Greg James, a Mercer Island resident, is the publisher of Marijuana Venture, a highly successful pot industry magazine. Aaron Kunkler/staff photo

Greg James, a Mercer Island resident, is the publisher of Marijuana Venture, a highly successful pot industry magazine. Aaron Kunkler/staff photo

Mercer Island entrepreneur runs huge weed industry magazine

Greg James runs Marijuana Venture, the leading legal pot industry magazine in the country.

As the legal marijuana industry in Washington state continues to grow, it’s also boosting businesses associated with it — including a Mercer Island resident’s industry magazine.

Greg James started the Marijuana Venture magazine in 2012 after weed was legalized in the state. It’s an industry-focused magazine aimed squarely at businesses involved in growing, producing and selling marijuana as opposed to what James describes as lifestyle publications.

“I kind of looked around and I realized that there were all these stoner magazines like Dope and High Times…there’s just a whole bunch of them that are stoner lifestyle magazines but nobody was doing a business magazine,” he said.

While he doesn’t partake himself anymore, James said he’s always thought marijuana should be legal and regulated. He has experience in the formerly booming CD packaging business running Topics Entertainment where they pumped out packaging for everything from National Geographic mapping software to Playboy CDs, he said. But around 2004 the industry peaked as businesses moved away from physical copies to Internet downloads for software and products. James purchased a warehouse and office property in Renton as well as a ranch in north Central Washington.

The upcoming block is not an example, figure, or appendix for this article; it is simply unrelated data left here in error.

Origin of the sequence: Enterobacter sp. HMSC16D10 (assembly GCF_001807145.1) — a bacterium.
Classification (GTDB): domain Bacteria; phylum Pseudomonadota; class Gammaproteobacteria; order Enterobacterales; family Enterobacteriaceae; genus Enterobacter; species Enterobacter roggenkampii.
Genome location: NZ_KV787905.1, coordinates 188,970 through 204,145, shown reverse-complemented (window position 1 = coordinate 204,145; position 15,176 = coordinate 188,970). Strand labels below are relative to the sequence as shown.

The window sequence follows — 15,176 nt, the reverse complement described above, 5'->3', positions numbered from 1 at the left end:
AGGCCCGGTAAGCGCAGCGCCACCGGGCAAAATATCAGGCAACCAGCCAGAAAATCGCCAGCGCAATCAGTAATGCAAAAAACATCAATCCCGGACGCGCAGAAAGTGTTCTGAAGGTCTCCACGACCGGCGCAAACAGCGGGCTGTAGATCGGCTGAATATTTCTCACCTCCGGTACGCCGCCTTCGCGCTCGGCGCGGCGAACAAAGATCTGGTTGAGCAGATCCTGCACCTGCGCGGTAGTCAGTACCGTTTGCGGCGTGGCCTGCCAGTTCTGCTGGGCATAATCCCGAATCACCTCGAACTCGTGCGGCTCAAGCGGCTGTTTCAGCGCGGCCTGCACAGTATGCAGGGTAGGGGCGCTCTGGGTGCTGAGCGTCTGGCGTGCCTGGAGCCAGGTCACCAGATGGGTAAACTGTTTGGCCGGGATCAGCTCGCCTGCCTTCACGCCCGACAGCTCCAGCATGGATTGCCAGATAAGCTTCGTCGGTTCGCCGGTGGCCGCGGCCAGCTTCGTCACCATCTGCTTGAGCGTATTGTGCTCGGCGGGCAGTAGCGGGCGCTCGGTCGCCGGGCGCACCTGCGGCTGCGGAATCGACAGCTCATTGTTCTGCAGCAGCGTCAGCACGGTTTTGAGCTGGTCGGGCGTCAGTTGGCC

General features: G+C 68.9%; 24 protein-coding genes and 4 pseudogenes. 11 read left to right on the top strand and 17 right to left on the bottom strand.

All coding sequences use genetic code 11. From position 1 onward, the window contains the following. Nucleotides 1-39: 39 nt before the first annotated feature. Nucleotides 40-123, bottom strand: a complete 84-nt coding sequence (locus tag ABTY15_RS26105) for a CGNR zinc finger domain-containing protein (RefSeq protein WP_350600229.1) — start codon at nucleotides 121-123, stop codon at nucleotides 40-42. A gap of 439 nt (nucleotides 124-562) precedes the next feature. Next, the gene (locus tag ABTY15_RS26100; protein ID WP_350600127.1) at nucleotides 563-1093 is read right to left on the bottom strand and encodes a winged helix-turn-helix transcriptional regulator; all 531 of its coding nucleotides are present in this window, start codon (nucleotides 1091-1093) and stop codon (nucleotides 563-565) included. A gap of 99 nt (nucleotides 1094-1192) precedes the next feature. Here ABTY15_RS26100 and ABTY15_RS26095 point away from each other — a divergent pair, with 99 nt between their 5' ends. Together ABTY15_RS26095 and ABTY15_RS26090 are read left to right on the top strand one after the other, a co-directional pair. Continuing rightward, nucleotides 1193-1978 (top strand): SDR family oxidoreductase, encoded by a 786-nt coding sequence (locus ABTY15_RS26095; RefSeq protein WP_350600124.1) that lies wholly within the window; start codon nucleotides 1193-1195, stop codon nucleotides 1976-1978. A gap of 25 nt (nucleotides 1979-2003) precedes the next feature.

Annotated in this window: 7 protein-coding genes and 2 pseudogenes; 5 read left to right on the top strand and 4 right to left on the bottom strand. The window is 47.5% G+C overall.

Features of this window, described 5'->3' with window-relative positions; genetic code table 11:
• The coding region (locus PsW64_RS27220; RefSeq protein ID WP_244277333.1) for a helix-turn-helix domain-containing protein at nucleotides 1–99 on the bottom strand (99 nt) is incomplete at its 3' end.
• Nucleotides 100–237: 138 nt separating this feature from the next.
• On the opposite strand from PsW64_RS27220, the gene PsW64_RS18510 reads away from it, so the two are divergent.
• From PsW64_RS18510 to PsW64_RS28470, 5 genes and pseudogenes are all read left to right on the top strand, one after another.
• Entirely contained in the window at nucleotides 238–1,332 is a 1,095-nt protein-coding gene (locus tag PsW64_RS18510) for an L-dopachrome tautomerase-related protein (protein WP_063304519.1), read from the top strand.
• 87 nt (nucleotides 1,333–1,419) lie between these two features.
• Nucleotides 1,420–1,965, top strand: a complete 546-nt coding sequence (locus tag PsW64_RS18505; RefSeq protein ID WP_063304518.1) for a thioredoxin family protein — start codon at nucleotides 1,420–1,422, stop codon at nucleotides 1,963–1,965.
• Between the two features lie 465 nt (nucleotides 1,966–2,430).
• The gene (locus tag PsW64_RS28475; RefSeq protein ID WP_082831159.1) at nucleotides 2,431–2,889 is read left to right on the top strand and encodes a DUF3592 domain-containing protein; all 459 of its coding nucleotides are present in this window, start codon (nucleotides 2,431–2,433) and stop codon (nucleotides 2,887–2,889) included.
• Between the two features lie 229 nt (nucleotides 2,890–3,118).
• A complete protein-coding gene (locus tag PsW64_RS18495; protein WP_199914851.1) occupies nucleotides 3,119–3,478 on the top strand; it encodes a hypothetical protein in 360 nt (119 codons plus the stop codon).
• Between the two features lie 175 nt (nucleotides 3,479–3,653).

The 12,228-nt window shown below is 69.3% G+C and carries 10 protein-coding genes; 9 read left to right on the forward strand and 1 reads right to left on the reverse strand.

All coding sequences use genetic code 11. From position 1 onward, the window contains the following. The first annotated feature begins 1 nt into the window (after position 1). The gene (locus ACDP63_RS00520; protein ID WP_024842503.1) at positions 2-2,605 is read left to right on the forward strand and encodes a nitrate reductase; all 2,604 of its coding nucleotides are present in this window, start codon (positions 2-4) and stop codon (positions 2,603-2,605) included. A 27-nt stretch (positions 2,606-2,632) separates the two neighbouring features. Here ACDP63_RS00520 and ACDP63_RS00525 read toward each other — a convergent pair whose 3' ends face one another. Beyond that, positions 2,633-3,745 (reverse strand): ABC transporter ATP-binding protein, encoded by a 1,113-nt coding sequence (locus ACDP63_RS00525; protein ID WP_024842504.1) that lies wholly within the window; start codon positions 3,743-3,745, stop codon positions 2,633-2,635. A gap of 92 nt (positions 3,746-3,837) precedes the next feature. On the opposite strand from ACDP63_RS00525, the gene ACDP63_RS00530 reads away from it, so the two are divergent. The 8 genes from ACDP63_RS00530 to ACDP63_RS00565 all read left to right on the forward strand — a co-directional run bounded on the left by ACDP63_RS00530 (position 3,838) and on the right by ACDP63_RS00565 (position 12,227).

Following marijuana legalization, he said some old acquaintances reached out, interested in renting space to grow marijuana from him. While he declined, it got him thinking about the emerging industry and how he could find a niche. He noticed that many people who were interested in growing pot weren’t prepared to take on a commercial farming operation.

“Wow, these guys are going to, they’re going to get these cultivation licenses and a lot of them think that what they’re going to do is just a big version of what they do in their garage and they’re going to fail miserably,” he said.

The magazine’s editor, Garrett Rudolph, had worked at the Omak Chronicle where James’ ranch is located. James saw Rudolph was moving to the west side and decided to ask him to work as his editor, which he accepted. The magazine started as a 16-page mailer they sent out to people across the state, but within six months they were publishing a 100-page glossy magazine. The magazine has a circulation size of 25,000 copies a month, with half being sent directly to subscribers and the rest making their way to retailers like Barnes & Nobles.

Advertisement has taken off too. Initially, the magazine was only pulling advertisers from the state, but as the industry has grown, they’re attracting interest from across the country. While companies on the East Coast are more wary of advertising with the magazine, James said that’s starting to change. One packaging industry executive from Chicago flew out to Washington and was surprised by the amount of products, packaging and professionalism of Washington marijuana stores, James said.

The magazine has also been expanding into expos and is hosting the RAD Expo in October in Portland, Oregon, which focuses on weed retail as opposed to other expos that focus on growing.